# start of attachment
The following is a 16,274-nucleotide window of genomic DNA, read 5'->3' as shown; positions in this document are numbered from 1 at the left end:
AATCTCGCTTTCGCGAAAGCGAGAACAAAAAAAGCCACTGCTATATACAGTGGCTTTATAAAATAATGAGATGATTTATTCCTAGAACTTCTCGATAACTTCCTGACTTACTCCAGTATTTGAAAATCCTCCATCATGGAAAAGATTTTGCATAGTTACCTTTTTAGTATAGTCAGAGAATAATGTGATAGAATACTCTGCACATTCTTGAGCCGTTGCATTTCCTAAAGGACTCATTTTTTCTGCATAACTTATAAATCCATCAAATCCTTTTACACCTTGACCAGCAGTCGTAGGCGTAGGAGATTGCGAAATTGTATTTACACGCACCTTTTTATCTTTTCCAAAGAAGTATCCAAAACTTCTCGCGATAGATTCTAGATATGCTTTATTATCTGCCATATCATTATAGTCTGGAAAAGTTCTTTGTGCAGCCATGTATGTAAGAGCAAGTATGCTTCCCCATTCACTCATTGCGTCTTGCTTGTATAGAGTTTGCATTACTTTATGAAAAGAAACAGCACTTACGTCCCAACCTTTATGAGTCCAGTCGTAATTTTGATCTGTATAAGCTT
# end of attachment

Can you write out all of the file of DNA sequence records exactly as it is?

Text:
The following is a 16,274-nucleotide window of genomic DNA, read 5'->3' as shown; positions in this document are numbered from 1 at the left end:
AATCTCGCTTTCGCGAAAGCGAGAACAAAAAAAGCCACTGCTATATACAGTGGCTTTATAAAATAATGAGATGATTTATTCCTAGAACTTCTCGATAACTTCCTGACTTACTCCAGTATTTGAAAATCCTCCATCATGGAAAAGATTTTGCATAGTTACCTTTTTAGTATAGTCAGAGAATAATGTGATAGAATACTCTGCACATTCTTGAGCCGTTGCATTTCCTAAAGGACTCATTTTTTCTGCATAACTTATAAATCCATCAAATCCTTTTACACCTTGACCAGCAGTCGTAGGCGTAGGAGATTGCGAAATTGTATTTACACGCACCTTTTTATCTTTTCCAAAGAAGTATCCAAAACTTCTCGCGATAGATTCTAGATATGCTTTATTATCTGCCATATCATTATAGTCTGGAAAAGTTCTTTGTGCAGCCATGTATGTAAGAGCAAGTATGCTTCCCCATTCACTCATTGCGTCTTGCTTGTATAGAGTTTGCATTACTTTATGAAAAGAAACAGCACTTACGTCCCAACCTTTATGAGTCCAGTCGTAATTTTGATCTGTATAAGCTT